Eventually the team begins to realize that the cover-up involves more than one priest in Boston…and eventually more than one city around the world. As the scope of what they’ve discovered begins to unfold, the team realizes that they may be in over their heads. They also realize they can’t ignore their own connections to the Church – but can they ignore the suffering of the many victims, who begin to number in the thousands?

The story is, of course, one that we’re all familiar with as the scandal involving the Church became international news a decade ago. Fortunately for us, McCarthy chose not to make the reporters the central aspect of the story. This movie isn’t about them, although they get the most screen time and they are in many ways our own avatars. No, this is about the victims and the story, which required some often tedious work to bring to print. Many journalists who have seen this have said this is the most accurate depiction of journalism in the history of film. Despite the nature of the work which involves a lot of time on the phones and on the web, McCarthy manages to keep the movie from being boring.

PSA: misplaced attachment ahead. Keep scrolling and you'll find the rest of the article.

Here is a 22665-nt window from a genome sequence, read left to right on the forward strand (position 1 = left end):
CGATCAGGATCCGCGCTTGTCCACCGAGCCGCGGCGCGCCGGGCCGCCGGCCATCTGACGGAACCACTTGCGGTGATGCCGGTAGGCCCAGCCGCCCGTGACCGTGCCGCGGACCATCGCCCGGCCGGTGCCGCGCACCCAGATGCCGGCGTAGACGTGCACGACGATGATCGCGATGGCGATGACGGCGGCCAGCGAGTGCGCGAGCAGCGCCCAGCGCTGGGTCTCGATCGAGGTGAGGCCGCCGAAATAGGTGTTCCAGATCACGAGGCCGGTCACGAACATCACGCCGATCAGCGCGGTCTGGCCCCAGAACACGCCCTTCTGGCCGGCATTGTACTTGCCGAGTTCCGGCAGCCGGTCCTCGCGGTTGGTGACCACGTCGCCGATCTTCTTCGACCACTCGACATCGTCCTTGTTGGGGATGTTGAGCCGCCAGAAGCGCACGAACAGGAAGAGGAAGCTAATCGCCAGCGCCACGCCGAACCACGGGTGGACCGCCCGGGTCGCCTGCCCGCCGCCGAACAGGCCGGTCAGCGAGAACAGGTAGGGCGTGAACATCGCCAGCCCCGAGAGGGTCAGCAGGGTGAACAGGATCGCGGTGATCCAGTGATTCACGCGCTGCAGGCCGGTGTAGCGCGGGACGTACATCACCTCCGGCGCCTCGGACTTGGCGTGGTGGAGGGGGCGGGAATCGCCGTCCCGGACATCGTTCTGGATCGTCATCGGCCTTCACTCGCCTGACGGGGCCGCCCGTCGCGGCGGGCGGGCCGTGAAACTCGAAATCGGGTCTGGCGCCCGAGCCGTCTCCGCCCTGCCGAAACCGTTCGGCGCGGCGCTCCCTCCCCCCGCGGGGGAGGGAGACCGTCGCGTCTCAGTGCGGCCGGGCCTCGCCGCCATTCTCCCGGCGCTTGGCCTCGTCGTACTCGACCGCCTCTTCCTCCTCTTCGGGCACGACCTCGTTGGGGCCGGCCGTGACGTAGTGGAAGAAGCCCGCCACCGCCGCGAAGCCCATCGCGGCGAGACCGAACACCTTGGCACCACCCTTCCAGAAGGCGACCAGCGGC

Part of the reason for that is because he has a cast to die for. Keaton, so marvelous in Birdman, is on a definite roll. Not only is he turning in Oscar-worthy performances but he’s doing it in Best Picture contenders, as this will surely be. As for Ruffalo, this is his finest performance yet, playing the pugnacious Rezendes like a heavyweight champion daring his sources to take their best shots. He is passionate about his job and as the scandal deepens to global levels, his frustration with the Church he grew up with and his realization that he could never go back to it now is more than memorable; it’s unforgettable.

=As this took place primarily in the fall and winter – with a notable pause to cover the attacks on the World Trade Center, for which several flights originated at Logan Airport – the screen always has a kind of cold and distant quality, ranging from autumnal rain to winter snow. There are rarely sunny days in a movie, befitting the subject. I’m sure the real reporters felt that sunny days might never come again.